In Wakefield Museum there is a rather unusual artefact–a late medieval chamber pot that was discovered in the ruins of Sandal Castle. This would be an unusual find at the best of times, but what makes this porta-potty even more interesting and special is that is is mounted with the large figure of a boar! Could this rather personal item have belonged to Richard III or some high-ranking follower and was inadvertently left behind after the King’s visit to the castle in June 1484?
After he became King, Richard had great plans for Sandal Castle as a power-base and the seat of the Council of the North. To facilitate this, he did some substantial rebuilding, including adding a polygonal tower, a bakehouse and a brewhouse. (The foundations of the former two buildings still remain.)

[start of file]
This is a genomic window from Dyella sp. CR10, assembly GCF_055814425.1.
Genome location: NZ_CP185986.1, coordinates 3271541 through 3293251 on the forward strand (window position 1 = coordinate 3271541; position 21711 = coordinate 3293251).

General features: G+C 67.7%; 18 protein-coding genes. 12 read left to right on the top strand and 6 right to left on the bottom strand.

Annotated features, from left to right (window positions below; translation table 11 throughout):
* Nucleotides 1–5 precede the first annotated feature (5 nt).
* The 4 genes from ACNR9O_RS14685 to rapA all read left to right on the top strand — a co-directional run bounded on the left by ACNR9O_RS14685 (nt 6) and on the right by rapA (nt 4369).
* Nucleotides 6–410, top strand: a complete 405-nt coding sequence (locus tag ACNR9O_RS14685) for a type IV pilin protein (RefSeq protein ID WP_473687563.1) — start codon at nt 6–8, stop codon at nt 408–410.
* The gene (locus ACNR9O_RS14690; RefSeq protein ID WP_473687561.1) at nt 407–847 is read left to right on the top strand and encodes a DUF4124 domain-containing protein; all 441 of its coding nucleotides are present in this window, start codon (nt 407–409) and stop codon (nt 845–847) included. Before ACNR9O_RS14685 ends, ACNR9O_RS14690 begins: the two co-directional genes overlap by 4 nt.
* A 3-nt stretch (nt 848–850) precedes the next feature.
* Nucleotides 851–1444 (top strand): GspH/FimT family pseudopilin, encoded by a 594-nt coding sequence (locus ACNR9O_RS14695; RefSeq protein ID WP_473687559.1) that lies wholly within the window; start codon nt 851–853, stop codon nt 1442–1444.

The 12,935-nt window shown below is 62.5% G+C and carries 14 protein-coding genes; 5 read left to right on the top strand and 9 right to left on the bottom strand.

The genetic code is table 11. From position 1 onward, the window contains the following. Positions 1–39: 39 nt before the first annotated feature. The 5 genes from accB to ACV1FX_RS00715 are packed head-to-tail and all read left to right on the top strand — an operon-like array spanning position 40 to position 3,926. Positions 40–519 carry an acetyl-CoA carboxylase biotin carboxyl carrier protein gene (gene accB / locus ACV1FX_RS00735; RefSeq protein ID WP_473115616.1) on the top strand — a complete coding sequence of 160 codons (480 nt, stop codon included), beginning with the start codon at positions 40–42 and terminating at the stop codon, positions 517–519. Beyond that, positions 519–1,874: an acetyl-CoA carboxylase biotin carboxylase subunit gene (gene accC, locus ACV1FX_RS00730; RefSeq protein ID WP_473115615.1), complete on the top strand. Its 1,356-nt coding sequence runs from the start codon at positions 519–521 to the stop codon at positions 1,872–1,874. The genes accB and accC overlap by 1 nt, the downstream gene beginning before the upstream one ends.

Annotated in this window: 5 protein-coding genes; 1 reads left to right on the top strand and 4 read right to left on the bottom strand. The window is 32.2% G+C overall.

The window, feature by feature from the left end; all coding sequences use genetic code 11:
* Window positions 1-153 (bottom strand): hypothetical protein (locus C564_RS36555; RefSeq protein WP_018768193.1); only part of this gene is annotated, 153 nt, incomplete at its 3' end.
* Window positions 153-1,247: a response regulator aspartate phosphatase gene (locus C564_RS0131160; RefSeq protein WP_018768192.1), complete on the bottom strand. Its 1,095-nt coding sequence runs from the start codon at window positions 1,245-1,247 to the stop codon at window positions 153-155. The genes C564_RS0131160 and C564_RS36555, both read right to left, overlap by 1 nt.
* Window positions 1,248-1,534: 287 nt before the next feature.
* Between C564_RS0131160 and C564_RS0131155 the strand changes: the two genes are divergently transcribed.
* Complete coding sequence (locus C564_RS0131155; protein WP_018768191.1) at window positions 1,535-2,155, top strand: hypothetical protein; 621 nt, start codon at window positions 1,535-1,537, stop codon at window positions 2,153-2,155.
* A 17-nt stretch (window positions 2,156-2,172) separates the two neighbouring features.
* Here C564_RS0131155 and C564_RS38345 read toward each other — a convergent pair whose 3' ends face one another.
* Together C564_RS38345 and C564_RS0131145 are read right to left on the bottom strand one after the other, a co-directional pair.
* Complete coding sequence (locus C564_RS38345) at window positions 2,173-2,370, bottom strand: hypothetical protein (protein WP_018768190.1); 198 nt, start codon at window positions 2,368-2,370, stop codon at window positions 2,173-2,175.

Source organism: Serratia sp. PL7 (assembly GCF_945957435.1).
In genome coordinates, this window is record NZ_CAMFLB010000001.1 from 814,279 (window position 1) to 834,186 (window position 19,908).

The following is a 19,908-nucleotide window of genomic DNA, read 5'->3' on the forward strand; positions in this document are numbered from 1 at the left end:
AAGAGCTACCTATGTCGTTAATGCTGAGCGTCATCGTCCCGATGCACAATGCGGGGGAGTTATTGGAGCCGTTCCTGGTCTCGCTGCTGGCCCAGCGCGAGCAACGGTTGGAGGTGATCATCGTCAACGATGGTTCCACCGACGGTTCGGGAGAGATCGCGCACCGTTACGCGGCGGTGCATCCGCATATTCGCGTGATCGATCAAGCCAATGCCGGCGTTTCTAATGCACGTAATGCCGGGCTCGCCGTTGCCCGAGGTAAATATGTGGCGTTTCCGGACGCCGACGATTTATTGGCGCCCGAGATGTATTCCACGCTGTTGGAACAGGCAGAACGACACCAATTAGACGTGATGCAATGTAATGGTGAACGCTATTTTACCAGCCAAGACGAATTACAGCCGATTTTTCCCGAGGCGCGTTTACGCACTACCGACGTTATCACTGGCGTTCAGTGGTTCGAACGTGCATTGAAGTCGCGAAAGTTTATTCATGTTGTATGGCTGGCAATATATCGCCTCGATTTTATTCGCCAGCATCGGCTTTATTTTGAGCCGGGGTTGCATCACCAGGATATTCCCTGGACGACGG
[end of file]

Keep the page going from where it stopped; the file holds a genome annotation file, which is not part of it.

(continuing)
“John Wodevore Receyvor of Wakefeld: A warrant to thauditors of Wakefeld to allowe to the said John such sommes of money as he shal employe in making of a towre of new in the Castel of sandhall. Dated 3rd June in the first year. “
Source: R. Horrox and P. W. Hammond (eds.), British Library Harleian Manuscript 433 Volume II (Upminster, 1979-82), p. 137.
Any further plans Richard had for Sandal came to nothing when he was killed at Bosworth in 1485, and the Tudors let the castle fall into decay after brief use as a prison. It was ruined further during the Civil War.